Dare to Be Wrong

dare to be wrong

You know there’s no right or wrong in art, don’t you? Then why do we always feel we are doing it wrong? Dare to be wrong!

When did different doing become wrong thinking?

I had a typical childhood. Laughed at on the playground and in the the classroom when I did or said something wrong. One day I fell and skinned my knew and I was even made fun of for that because the red blood running down my leg clashed with my red knee-high sock. Then, in high school they mocked me for running for class president because I was too happy-go-lucky.  Definitely not the serious type that typifies presidential material.

As a quilter dating back to the 1970s, I always felt like an imposter and people were laughing at me behind my back because I could never attain the precision that the quilting police demanded. Nor did I want to, which also made me feel wrong.  Their laughing at me made me feel wrong for being me. It was an easy leap to making myself feel wrong for a multitude of reasons.

When I created my first Fragments in 1999 – small fabric collages I had envisioned, using quotes and photos I had collected and loved for years – my first reaction was, “This is stupid. It doesn’t look like anything I’ve ever seen.”

Thank god my better self came along and slapped me upside the head (really!) and made me realize, “This doesn’t look like anything I’ve ever seen, and that is a GOOD thing” Still, when I bravely took them to sell at a small art conference, I was afraid I’d be ridiculed. People would find fault with my stitching, my atypical fabric combinations and well, the whole idea of the thing. But I told myself, “Dare to be wrong.”

Where did that bravery come from?

I had created something I so truly loved, something that expressed me so completely that I believed my soul had been made visible. If I was the only one who liked them, I didn’t really care, because my liking them was all that mattered. I was the little kid, excitedly waving her latest creation, announcing “I made this!” I had found my voice and wanted to shout it from the rooftops.

That’s why these two quotes have always held such meaning for me:

She had found a jewel down inside herself and she had wanted to walk where people could see her and gleam it around. Zora Neal Hurston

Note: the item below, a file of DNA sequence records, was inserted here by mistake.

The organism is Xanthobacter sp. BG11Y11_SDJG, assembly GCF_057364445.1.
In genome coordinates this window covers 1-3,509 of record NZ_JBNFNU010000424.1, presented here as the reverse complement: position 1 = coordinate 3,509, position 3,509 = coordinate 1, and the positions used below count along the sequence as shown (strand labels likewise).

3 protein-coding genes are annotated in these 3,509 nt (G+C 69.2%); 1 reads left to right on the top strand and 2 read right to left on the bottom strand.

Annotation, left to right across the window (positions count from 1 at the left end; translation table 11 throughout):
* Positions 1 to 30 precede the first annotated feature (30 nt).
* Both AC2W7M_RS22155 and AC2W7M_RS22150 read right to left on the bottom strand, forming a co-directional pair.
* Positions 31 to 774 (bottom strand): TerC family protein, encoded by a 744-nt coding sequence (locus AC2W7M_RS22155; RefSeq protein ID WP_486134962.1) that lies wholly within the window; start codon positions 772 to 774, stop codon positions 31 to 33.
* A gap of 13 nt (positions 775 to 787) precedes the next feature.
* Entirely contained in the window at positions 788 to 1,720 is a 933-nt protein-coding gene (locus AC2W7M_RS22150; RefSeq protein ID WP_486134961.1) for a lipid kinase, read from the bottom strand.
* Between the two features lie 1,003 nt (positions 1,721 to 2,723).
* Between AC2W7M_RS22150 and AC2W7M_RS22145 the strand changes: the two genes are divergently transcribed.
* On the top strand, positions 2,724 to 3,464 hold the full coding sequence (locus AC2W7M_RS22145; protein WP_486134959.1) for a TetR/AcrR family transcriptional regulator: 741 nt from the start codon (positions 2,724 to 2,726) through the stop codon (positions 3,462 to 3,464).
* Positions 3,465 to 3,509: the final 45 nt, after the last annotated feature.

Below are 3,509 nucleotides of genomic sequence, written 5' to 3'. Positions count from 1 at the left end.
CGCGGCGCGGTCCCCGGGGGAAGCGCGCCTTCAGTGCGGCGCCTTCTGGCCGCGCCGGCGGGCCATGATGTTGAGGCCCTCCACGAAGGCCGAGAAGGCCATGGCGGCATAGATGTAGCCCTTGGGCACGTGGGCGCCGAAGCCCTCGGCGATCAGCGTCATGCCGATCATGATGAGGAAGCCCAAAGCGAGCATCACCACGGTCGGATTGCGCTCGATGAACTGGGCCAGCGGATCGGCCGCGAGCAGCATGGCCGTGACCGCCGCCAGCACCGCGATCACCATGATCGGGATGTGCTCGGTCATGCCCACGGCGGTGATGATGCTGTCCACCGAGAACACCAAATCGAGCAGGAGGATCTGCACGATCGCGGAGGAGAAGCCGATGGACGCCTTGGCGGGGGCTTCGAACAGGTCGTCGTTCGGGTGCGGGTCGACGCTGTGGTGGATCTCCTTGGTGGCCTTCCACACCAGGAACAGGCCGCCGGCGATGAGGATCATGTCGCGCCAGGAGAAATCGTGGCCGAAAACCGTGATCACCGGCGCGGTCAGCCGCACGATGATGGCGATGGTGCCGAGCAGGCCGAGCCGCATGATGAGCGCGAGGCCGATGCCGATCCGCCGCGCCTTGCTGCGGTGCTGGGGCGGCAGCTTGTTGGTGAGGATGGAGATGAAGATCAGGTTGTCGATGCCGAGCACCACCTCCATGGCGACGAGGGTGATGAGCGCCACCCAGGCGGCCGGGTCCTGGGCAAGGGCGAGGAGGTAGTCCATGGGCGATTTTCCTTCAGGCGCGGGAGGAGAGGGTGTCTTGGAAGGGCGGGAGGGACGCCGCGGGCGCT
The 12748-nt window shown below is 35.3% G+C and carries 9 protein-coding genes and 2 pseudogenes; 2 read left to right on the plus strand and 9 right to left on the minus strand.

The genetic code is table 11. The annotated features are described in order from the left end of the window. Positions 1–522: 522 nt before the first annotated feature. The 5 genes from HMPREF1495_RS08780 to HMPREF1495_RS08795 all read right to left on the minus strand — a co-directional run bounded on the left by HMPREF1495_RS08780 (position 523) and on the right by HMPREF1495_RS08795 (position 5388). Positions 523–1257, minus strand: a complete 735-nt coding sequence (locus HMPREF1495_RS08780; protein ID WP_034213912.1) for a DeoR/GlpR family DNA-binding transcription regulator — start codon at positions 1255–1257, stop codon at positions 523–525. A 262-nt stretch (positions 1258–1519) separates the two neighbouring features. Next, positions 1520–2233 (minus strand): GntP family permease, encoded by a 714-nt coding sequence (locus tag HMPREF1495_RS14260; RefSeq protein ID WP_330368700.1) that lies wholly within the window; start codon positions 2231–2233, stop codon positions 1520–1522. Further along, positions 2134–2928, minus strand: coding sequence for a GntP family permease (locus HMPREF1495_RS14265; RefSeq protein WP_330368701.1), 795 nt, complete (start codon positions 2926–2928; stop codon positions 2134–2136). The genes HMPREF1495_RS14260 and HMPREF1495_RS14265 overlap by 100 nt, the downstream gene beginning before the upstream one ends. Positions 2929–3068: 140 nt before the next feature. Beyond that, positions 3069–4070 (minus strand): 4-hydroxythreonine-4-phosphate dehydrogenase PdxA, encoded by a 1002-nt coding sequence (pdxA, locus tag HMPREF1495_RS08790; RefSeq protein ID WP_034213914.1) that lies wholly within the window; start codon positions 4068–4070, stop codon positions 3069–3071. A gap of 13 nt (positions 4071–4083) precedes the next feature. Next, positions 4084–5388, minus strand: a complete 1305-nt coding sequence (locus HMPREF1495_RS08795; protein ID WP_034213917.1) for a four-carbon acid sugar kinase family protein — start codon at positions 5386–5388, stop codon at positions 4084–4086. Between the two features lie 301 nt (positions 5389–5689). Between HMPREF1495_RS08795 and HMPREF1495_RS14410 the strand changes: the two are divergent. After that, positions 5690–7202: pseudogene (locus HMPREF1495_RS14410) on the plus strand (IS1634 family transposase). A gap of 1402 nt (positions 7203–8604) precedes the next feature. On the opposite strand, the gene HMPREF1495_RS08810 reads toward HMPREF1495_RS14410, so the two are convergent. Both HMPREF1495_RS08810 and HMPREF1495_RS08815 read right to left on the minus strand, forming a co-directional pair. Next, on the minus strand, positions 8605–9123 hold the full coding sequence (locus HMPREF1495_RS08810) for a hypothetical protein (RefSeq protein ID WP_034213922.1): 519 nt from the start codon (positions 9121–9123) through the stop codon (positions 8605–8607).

We are trying to communicate that which lies in our deepest heart, which has no words. Katherine Paterson

So back to you – does being true to yourself ever feel wrong? Do you avoid creating or sharing what you love? Why?  Because it doesn’t look like what everyone else is doing, or isn’t the art style/fad/darling of the moment? Are you holding back on being you?

Does being a learner make you wrong? Is beginning art, novice art, unusual advanced art wrong art?

Is this Creativity Gap, this fear of being wrong, holding you back from creating the art that is truly you?

How wrong are you willing to be in order to be alright?

I now realize that all those kids that laughed at me with false bravado because they, we, you, me, all have the same fear of being wrong. All this fear does is add another brick in the wall you are building between yourself and your dream of mastery.

Dare to be wrong!


  1. Oh Lesley how your words speak to me… I grew up wishing I was creative somehow, someway, anyway really. I only started to experiment with mixed media a few years ago and have loved it. But always the fear of ‘doing it wrong’ has stunted my growth and pursuing of my interests. I also, somewhat recently, started to explore jewelry making and have loved that as well. But again the fear monster has crept into my mind to discourage me. It’s quite ridiculous that at 46 years old I still can react like a child to the fear of what others may think. So with your words of inspiration I’m determined to not be afraid and create what I love and dare to be wrong. Thank you Lesley!!

    • Lesley Riley says:

      I had that idea of “wrong” hanging over me so long, too, when actually, we can invent or chance upon new ways, new ideas, and new solutions by using our innate creativity. How lucky we are!

  2. I was trying to reach someone to ask a question about TAP and happened upon this article and want to thank you for your words of encouragement. I am critical of myself and my creations. You have made me realize that I need to just create what I like and feel and forget what others might think of my creations. Thanks!

    • Lesley Riley says:

      I’m so glad my words were helpful, Loretta. You’re not alone in feeling that way.